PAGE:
PSA: Possible Breach/Exposure of Student Information Affecting Students in Ulster County Boces Region

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An incident has come to my attention that all  parents Ulster County BOCES region should be aware of. There has been possible breach/exposure of student information by New Wave Technologies, a vendor providing web based technologies to teachers for use in schools. The story is developing. Please see below for what we know right now.

It has come to light that Ulster County BOCES shared private student data with a for profit company NewWay Technologies to develop “new data visualization tools” that would allow teachers to analyze student test scores on iPhones, tablets, and computers.

National renowned student data privacy advocate Leonie Haimson discovered that New Way Technology was using the names and data of Ulster County students in it’s promotional videos which were taken down on September 29th. Numerous screenshots reveal the names of real students from districts throughout Ulster County. Each name is associated with an id number, a test score, and a school/school district.

While it appears that the real student names have been assigned to fake school districts or districts other than the one they attend, it is unclear if the test scores and student IDs have been changed.

This egregious violation raises many questions- Why would Ulster Boces share private, personally identifiable student data with a for-profit company? How and where else has this data been shared? In 2014 Rondout Valley CSD purchased this technology which was created by a partnership between New Way Technologies and Ulster Boces Superintendent Charles Khoury.

According to a 2014 press release on the company’s website:

“Dr. Charles Khoury, District Superintendent of Ulster BOCES, partnered with NewWay Technologies to develop new data visualization tools, using modern analytic technology, to present student state assessment data in a clean, easy to use, simplified meaningful way on any device (PC, MAC, iPad or any mobile device). … About Ulster BOCES: Ulster BOCES serves 8 component districts, Ellenville, Highland, Kingston, New Paltz, Onteora, Rondout Valley, Saugerties, and Wallkill. “

The extent to which student information is being shared and whether they are using real student test score data along with the student names is not yet known.

More information will be released when it becomes available.


2 thoughts on “PSA: Possible Breach/Exposure of Student Information Affecting Students in Ulster County Boces Region

  1. Reblogged this on Schools of Thought Hudson Valley, NY and commented:



    NEW PALTZ >> The use of student names by New Way Technologies in a training video for a data-sorting computer program has angered officials with Ulster BOCES and the Onteora school district.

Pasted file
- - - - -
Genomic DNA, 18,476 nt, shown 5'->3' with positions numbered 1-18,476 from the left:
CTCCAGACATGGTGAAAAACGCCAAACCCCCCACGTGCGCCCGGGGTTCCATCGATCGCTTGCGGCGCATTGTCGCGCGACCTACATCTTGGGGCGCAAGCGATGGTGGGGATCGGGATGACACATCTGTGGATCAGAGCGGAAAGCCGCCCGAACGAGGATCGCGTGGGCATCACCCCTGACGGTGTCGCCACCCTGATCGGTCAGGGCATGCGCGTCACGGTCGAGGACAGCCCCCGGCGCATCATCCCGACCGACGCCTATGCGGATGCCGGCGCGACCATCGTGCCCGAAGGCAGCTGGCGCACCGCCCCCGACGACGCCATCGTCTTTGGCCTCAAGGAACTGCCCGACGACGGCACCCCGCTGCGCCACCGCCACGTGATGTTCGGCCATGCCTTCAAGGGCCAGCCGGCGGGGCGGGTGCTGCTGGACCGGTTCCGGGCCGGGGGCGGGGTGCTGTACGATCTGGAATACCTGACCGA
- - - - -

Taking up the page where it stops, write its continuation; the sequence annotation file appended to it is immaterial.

The comments were made in the week since the video was posted and taken down from the company’s website. Board of Cooperative Educational Services Superintendent Charles Khoury said the video was produced using data given to New Way Technologies representative Art Ardolino, who did use names but did not include student information or statistics from tests.

    “The names are not associated with the numbers,” Khoury said. “The names were scrambled from the data, so there was no relationship between the names and the data that appeared.”

    However, Khoury is upset that the names of students from some of the districts in the Ulster BOCES service area were used.

    “It was wrong,” he said. “Those names shouldn’t have been used. That wasn’t the purpose (for which) he had the data and he acknowledges that.”

    Ulster BOCES had paid New Way Technologies $9,500 per year to develop a program that would make it easier for school districts to sort through test scores.

    “I brought them in as a software consultant programmer back in 2013 … essentially to write programs to generate reports that had more graphics in them than the reports we were getting from the state,” Khoury said.

    Concern over the training video, which New Way Technologies also used as a promotional tool, arose when Khoury recognized the name of Onteora school board member Ann McGillicuddy’s son.

    “Through the superintendent I did write to the board … apologizing for the unfortunate release,” he said.

    McGillicuddy did not return messages seeking comment but Onteora district Superintendent Victoria McLaren said the board was unhappy with student names being used by the company.

    “We were obviously concerned that names of our students were shown on that training video,” she said. “We were pleased that the training video was taken down pretty quickly once we had questioned it and we were also relieved that the other data in that video that appeared was not real data related to any of the students’ names.”

    McLaren said it was not clear how extensively the Onteora student names were used compared with other districts.

    “The high school principal was able to recognize a couple of other names,” she said.

    Information was not immediately available on whether other students names were used but the program has been used on a trial basis by the Rondout Valley school district. District Superintendent Rosario Agostaro on Tuesday said the video had been taken down before he could review the names of students.

    “I have no access to it so I don’t know which kids were on it,” he said.

    Khoury said use of the names did not violate privacy laws because there was no specific data associated with the students.

    “It’s called directory information,” he said. “If it was connected to the data it would be significantly more of a problem, but directory information is subject to public release.”

    Officials with New Way Technologies were not available Tuesday for comment Tuesday.

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